International Launch Services (ILS) returned to action early on Thursday (local time) with the long-awaited launch of its Proton-M launch vehicle with the EchoStar XXI satellite. The Russian workhorse – along with its Breeze-M upper stage partner – launched from Launch Pad 24 at the Baikonur Cosmodrome in Kazakhstan at 03:45 UTC on a launch profile that lasted over nine hours.
This mission has been heavily delayed due to issues that began with the previous ILS launch which was almost a year ago to the day.
That previous mission, with the Intelsat-31 satellite – was successful. However, there was an underperformance with the Upper Stage that required an investigation.
An accident commission called for the development of corrective actions on the stage before it could be used again. Notes about the Upper Stage issue were reported in the Russian media, while very little was said by either ILS or its partners. All ILS noted after the Intelsat mission was the satellite’s successful deployment.
The delay was only supposed to last until later in 2016. However, issues with the rocket’s engines then resulted in the mission moving deep into the following year.
The delay is now a record for the Proton with the previous being 247 days, between the final UR-500 (the original two-stage Proton) on 6 July 1966, and the maiden flight of the Proton-K on 10 March 1967.
That record delay is highly unusual due to the Proton vehicle’s rich heritage of over 400 launches since 1965.
The rocket is built by Khrunichev Research and State Production Center, one of the pillars of the global space industry and the majority owner of ILS.
The first stage consists of a central tank containing the oxidizer surrounded by six outboard fuel tanks. Each fuel tank also carries one of the six RD-276 engines that provide first stage power. Total first stage vacuum-rated level thrust is 11.0 MN (2,500,000 lbf).
Of a conventional cylindrical design, the second stage is powered by three RD-0210 engines plus one RD-0211 engine and develops a vacuum thrust of 2.4 MN (540,000 lbf).
Powered by one RD-0213 engine, the third stage develops thrust of 583 kN (131,000 lbf), and a four-nozzle vernier engine that produces thrust of 31 kN (7,000 lbf).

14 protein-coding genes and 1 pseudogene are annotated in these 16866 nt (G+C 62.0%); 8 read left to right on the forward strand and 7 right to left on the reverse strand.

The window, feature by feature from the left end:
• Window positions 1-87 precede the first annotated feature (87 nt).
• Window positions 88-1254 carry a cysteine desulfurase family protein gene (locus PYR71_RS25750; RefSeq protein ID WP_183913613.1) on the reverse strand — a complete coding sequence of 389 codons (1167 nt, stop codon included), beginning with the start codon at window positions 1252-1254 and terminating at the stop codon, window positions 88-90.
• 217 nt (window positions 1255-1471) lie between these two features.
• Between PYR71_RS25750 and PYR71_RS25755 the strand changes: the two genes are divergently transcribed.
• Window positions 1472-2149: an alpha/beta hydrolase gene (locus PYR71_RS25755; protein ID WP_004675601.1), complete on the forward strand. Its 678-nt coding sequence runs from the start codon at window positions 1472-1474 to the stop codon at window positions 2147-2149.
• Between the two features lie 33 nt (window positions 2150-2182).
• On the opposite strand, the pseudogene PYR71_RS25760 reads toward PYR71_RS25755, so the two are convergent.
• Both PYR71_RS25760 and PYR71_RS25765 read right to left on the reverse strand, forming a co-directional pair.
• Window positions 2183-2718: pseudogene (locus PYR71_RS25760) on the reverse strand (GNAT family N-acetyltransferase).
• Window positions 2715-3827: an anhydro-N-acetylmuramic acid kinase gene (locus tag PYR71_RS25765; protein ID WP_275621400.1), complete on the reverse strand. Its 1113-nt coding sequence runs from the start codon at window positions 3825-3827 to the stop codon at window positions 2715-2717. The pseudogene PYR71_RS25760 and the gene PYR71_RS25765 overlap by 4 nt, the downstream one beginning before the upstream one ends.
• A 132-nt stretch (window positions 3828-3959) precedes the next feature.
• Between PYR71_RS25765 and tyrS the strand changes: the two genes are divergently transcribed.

Guidance, navigation, and control of the Proton M during operation of the first three stages is carried out by a triple redundant closed-loop digital avionics system mounted in the Proton’s third stage.
The Proton M launch profile utilized a 5-burn Breeze M mission design. The first three stages of the Proton used a standard ascent profile to place the orbital unit (Breeze M upper stage and the EchoStar XXI satellite) into a sub-orbital trajectory.
From this point in the mission, the Breeze M performed planned mission maneuvers to advance the orbital unit first to a nearly circular parking orbit, then to an intermediate orbit, followed by a transfer orbit, and finally to a geosynchronous transfer orbit.
Separation of the EchoStar XXI satellite is scheduled occurred approximately 9 hours, 13 minutes after liftoff.
“We have been honored to have served EchoStar for nearly 20 years now, dating back to the launch of the EchoStar IV satellite on Proton in 1998,” said Kirk Pysher, President of ILS.
“The ILS team is very proud to have played a role in the expansion of the EchoStar satellite fleet and enabling connectivity across Europe, with the successful launch of EchoStar XXI. Our sincere thanks to all of the EchoStar XXI team members who played a vital role in the success of this mission.”
EchoStar XXI is a state-of-the-art S-band satellite designed to provide mobile connectivity throughout Europe.
The spacecraft, based on SSL’s 1300 bus, will be located at the 10.25 degrees East orbital slot.
EchoStar subsidiary EchoStar Mobile Limited, an EU-wide licensee for an integrated mobile satellite service network with a complementary ground component, will utilize a portion of the capacity on EchoStar XXI to provision its next-generation, all IP-enabled mobile communications network.
With its S-Band mobile user link and Ka-Band gateway link, the satellite is anticipated to have a service life of 15 years.
“The launch of EchoStar XXI is a major milestone in the continued expansion of our satellite fleet,” added Anders Johnson, executive director of EchoStar Mobile and president of EchoStar Satellite Services L.L.C.
“EchoStar XXI will provide capacity to EchoStar Mobile for commercial wholesalers with a new, advanced network for reliable, IP-based MSS voice and data services in Europe. We appreciate the hard work and dedication of all of the team members from EchoStar, SSL, ILS and Khrunichev, who played a role in the successful launch of EchoStar XXI.”
Now in space, the satellite is successfully performing post-launch maneuvers according to plan. The satellite deployed its solar arrays on schedule following its launch and will begin thruster firings in the coming days to navigate to its final geosynchronous orbital slot.
“I would like to thank EchoStar, ILS and the SSL engineers and technicians whose patience, commitment, and teamwork helped make the EchoStar XXI launch a success,” noted John Celli, president of SSL.
“EchoStar and SSL have worked together for many years and both of our companies share a focus on providing reliable and innovative solutions to our customers. We are very pleased that EchoStar XXI is launched and performing as planned.”
In what was the 94th ILS Proton launch and 412th Proton launch overall, this was also the fifth EchoStar satellite and 29th SSL satellite to be launched on a Proton.
(Images via ILS)